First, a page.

The train script will dump checkpoints into the folder specified by --checkpoint_path (default = save/). We only save the best-performing checkpoint on validation and the latest checkpoint to save disk space.

To resume training, you can specify --start_from option to be the path saving infos.pkl and model.pth (usually you could just set --start_from and --checkpoint_path to be the same).

If you have tensorflow, the loss histories are automatically dumped into --checkpoint_path, and can be visualized using tensorboard.

The current command use scheduled sampling, you can also set scheduled_sampling_start to -1 to turn off scheduled sampling.

If you'd like to evaluate BLEU/METEOR/CIDEr scores during training in addition to validation cross entropy loss, use --language_eval 1 option, but don't forget to download the coco-caption code into coco-caption directory.

For more options, see opts.py.

A few notes on training. To give you an idea, with the default settings one epoch of MS COCO images is about 11000 iterations. After 1 epoch of training results in validation loss ~2.5 and CIDEr score of ~0.68. By iteration 60,000 CIDEr climbs up to about ~0.84 (validation loss at about 2.4 (under scheduled sampling)).

Generate image captions

Evaluate on raw images

Now place all your images of interest into a folder, e.g. blah, and run the eval script:

$ python eval.py --model model.pth --infos_path infos.pkl --image_folder blah --num_images 10

This tells the eval script to run up to 10 images from the given folder. If you have a big GPU you can speed up the evaluation by increasing batch_size. Use --num_images -1 to process all images. The eval script will create an vis.json file inside the vis folder, which can then be visualized with the provided HTML interface:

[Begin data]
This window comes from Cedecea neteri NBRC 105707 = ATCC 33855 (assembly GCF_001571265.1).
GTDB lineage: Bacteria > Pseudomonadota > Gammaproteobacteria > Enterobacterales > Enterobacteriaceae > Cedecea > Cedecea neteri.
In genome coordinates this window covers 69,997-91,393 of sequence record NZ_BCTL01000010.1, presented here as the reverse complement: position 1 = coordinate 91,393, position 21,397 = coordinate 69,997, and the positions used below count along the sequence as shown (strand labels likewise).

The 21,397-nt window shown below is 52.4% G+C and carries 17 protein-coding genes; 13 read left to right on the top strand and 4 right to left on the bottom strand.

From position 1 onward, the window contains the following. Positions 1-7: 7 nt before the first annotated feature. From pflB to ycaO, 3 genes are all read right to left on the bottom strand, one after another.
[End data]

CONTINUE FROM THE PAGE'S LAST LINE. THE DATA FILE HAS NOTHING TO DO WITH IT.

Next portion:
$ cd vis
$ python -m SimpleHTTPServer

Now visit localhost:8000 in your browser and you should see your predicted captions.

Evaluate on Karpathy's test split

$ python eval.py --dump_images 0 --num_images 5000 --model model.pth --infos_path infos.pkl --language_eval 1 

The defualt split to evaluate is test. The default inference method is greedy decoding (--sample_max 1), to sample from the posterior, set --sample_max 0.

Beam Search. Beam search can increase the performance of the search for greedy decoding sequence by ~5%. However, this is a little more expensive. To turn on the beam search, use --beam_size N, N should be greater than 1.


Using cpu. The code is currently defaultly using gpu; there is even no option for switching. If someone highly needs a cpu model, please open an issue; I can potentially create a cpu checkpoint and modify the eval.py to run the model on cpu. However, there's no point using cpu to train the model.

Train on other dataset. It should be trivial to port if you can create a file like dataset_coco.json for your own dataset.

Live demo. Not supported now. Welcome pull request.


If you find this implementation helpful, please consider citing this repo:

author = {Ruotian Luo},
title = {An Image Captioning codebase in PyTorch},
year = {2017},
publisher = {GitHub},
journal = {GitHub repository},
howpublished = {\url{https://github.com/ruotianluo/ImageCaptioning.pytorch}},

Of course, please cite the original paper of models you are using (You can find references in the model files).


Thanks the original neuraltalk2 and awesome PyTorch team.

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Image captioning codebase in pytorch(finetunable cnn in branch "with_finetune";diverse beam search can be found in 'dbs' branch; self-critical training is under my self-critical.pytorch repository.)